The image in the middle is a reproduction of the double helix nebula (Galactic center) observed at infrared wavelength with the Spitzer telescope by Morris et al. (2005). Most recently, new results for supercritical accretion disks in ultra-luminous X-ray sources and SS 433 have been published by Fabrika et al. (2015). These are based on Subaru observations of ULXs with unambiguous optical counterparts, such as single star-like objects for example Holmberg II X-1 and others. The Holmberg II dwarf galaxy as observed in HST observations reveals a similar helically wound-up object and is shown on the right in Fig. 14.

thumbnail Fig. 13

Schematic illustration of the region we investigate in this source, to give a better impression of the nature of components in 1308+326. This is just a rough schematic representing the scenario we propose for this source within this paper, not a depiction of component motions. With different colors we mark different origins (larger radii).

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thumbnail Fig. 14

From left to right: VLA and HST observations (VLA: white contour lines, HST: colored map); emission-line gas and radio plasma from helical strings in the Seyfert 2 Galaxy ESO 428-G14 (Falcke et al. 1996, for the scale: the image covers about 0.4 arcsec); the double helix nebula (Galactic center) observed at infrared wavelength of 24 μm with the MIPS camera on the Spitzer Space Telescope (Morris et al. 2005); and a multi-color optical image around the ULX “X-1” (indicated by the arrow) in the dwarf galaxy Holmberg II. The red color in the image (right) represents spectral line emissions from hydrogen atoms (courtesy of the Special Astrophysical Observatory/Hubble Space Telescope). The image size corresponds to 1100 × 900 light-years at the galaxy.

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thumbnail Fig. 15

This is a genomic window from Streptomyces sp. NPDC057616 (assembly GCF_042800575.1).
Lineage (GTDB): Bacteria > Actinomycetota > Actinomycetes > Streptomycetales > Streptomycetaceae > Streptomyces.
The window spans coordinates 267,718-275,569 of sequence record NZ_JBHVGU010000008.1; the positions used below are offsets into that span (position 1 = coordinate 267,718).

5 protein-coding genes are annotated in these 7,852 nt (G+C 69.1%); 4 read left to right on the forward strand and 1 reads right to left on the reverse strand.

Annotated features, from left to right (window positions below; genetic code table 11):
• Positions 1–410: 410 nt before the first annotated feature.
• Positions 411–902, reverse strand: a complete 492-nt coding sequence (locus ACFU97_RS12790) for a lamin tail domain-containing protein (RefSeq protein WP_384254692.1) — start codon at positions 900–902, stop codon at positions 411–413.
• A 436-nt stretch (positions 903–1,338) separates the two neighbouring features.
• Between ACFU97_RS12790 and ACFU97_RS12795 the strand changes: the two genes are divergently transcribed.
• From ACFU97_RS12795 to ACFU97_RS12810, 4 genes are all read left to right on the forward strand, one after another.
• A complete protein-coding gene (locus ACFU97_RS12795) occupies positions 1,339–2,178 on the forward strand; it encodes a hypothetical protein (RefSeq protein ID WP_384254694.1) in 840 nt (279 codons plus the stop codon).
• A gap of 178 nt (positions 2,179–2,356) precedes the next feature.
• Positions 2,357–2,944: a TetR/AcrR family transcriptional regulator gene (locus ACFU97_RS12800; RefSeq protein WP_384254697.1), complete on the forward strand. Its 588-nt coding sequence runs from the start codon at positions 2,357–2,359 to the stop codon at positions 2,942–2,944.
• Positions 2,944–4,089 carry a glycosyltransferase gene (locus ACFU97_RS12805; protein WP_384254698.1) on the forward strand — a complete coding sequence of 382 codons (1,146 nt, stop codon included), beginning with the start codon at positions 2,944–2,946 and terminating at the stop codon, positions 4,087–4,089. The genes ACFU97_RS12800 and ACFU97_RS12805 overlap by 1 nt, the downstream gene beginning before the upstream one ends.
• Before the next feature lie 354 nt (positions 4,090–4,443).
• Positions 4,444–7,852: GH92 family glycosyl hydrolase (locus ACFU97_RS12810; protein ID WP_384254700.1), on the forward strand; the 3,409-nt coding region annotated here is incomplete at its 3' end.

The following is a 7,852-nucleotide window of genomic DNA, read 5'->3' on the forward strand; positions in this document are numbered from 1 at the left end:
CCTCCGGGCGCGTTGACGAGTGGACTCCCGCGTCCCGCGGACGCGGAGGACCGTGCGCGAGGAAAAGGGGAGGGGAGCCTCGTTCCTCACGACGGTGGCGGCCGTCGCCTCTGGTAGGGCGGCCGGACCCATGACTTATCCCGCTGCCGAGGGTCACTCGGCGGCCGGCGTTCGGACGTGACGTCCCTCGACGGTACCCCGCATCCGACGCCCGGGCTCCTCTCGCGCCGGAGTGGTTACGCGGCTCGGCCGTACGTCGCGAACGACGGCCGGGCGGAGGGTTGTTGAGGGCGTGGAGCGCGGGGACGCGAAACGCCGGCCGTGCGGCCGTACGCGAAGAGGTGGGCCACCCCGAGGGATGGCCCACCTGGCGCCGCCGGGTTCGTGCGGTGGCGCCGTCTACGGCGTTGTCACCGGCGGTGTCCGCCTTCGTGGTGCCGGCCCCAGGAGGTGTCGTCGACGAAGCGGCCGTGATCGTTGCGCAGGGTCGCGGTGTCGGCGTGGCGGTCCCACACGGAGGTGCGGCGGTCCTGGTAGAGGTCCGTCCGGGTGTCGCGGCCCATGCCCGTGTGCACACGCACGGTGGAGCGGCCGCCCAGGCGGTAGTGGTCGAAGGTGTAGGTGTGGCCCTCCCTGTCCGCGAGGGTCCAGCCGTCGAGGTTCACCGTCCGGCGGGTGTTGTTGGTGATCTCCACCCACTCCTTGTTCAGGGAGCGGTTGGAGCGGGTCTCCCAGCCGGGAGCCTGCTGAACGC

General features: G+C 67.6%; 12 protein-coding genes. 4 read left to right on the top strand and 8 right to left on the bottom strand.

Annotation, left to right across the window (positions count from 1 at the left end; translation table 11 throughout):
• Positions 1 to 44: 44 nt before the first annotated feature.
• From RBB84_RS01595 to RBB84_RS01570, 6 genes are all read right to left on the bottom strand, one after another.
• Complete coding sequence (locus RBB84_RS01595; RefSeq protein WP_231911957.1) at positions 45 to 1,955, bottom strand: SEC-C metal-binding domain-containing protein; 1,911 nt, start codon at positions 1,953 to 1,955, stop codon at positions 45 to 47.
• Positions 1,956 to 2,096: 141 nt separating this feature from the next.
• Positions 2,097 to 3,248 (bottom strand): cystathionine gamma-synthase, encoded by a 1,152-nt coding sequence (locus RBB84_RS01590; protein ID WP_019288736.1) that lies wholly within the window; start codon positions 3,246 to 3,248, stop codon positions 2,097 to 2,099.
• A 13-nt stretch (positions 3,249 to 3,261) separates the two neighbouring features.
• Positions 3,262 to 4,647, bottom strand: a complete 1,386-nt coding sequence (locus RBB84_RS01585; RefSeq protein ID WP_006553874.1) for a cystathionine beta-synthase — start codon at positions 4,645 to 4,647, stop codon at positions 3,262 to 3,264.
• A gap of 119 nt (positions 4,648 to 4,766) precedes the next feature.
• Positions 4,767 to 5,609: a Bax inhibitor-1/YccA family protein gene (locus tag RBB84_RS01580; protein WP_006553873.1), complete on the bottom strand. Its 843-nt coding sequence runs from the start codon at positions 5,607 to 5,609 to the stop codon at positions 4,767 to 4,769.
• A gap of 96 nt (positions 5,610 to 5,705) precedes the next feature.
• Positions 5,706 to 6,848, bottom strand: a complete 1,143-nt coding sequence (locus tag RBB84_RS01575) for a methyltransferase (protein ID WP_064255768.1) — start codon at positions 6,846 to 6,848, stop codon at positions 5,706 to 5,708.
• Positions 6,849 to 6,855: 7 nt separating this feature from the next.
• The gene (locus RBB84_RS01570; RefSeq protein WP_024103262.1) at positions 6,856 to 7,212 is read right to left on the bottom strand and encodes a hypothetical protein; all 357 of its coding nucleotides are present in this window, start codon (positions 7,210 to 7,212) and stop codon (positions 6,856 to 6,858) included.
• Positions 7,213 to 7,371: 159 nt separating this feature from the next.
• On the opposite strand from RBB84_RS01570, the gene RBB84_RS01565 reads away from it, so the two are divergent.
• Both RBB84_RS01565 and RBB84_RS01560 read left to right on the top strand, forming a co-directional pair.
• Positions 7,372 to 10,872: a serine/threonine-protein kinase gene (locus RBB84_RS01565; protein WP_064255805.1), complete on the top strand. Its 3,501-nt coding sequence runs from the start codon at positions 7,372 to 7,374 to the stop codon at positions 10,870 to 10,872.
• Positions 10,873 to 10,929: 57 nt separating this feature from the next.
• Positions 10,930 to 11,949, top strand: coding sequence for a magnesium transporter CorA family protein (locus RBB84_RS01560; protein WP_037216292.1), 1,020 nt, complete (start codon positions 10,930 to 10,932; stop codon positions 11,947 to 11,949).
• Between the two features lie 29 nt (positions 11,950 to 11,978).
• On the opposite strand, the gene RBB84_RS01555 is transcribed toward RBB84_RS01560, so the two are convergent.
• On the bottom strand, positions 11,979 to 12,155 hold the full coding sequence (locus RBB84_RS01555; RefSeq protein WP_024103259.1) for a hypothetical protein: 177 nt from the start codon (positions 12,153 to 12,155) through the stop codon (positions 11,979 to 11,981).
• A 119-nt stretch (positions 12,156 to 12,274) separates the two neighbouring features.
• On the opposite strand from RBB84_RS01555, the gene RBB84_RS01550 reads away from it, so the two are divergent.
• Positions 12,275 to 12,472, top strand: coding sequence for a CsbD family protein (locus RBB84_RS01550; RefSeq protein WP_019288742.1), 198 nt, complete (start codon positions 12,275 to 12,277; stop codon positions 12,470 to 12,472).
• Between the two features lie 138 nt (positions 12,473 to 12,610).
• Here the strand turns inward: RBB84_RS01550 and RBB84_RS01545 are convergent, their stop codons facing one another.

Top: NGC 4258 (Ogle et al. 2014). Bottom: sketch taken from Cecil et al. (1992) showing a schematic diagram of a possible spatial structure of the triple helix SE of the nucleus in NGC 4258 (they caution the reader as to the inherent ambiguity in the identification of different segments of any given strand, especially at radii <15′′).

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What is common in these different astrophysical scenarios is the presence of wound-up filamentary structures and the relation to accretion-driven processes. In addition, an important common feature is a helically moving or wound-up object, and the explanation that the filamentary features move along magnetic field lines of magnetic flux tubes. The number of strings may be different but the general pattern is similar. In the case of 1308+326 additional motion has to be taken into account. The observations listed in Fig. 14 were taken at different frequencies and the details require a much more thorough investigation. The spatial scales of the objects displayed in Fig. 14 are somewhat different. For the Seyfert 2 Galaxy ESO 428-G14 Fig. 14 (left), the emission from the NLR is dominated by well-ordered strands of emission-line gas which are some 10 pc thick but can be more than 100 pc long. The double helix nebula in the Galactic center, Fig. 14 (middle), is at a distance of about 300 light-years from Sgr A* and about 25 parsecs in length (Morris et al. 2006). This infrared nebula, according to the authors, is most likely a torsional Alfvn wave propagating vertically away from the Galactic disk, driven by rotation of the magnetized circumnuclear gas disk. Holmberg II X-1 accretes at a high fraction of its Eddington accretion rate and possibly exceeds it (Walton et al. 2015). The observed broadband 0.3–25.0 keV luminosity inferred from their observations is LX = (8.1 ± 0.1) × 1039 erg s-1, with the majority of this flux (~90%) emitted below 10 keV (Walton et al. 2015). The triple helix SE of the nucleus in NGC 4258 (Fig. 15) of three intertwined plasma streams is 1.8 kpc long (Cecil et al. 1992) at a distance of 7.6 Mpc (Humphreys et al. 2013). Despite the differences in spatial scales and energies involved, there is a resemblance in the basic patterns which might, when investigated and understood properly, help us in the general understanding of accretion processes and jet launching.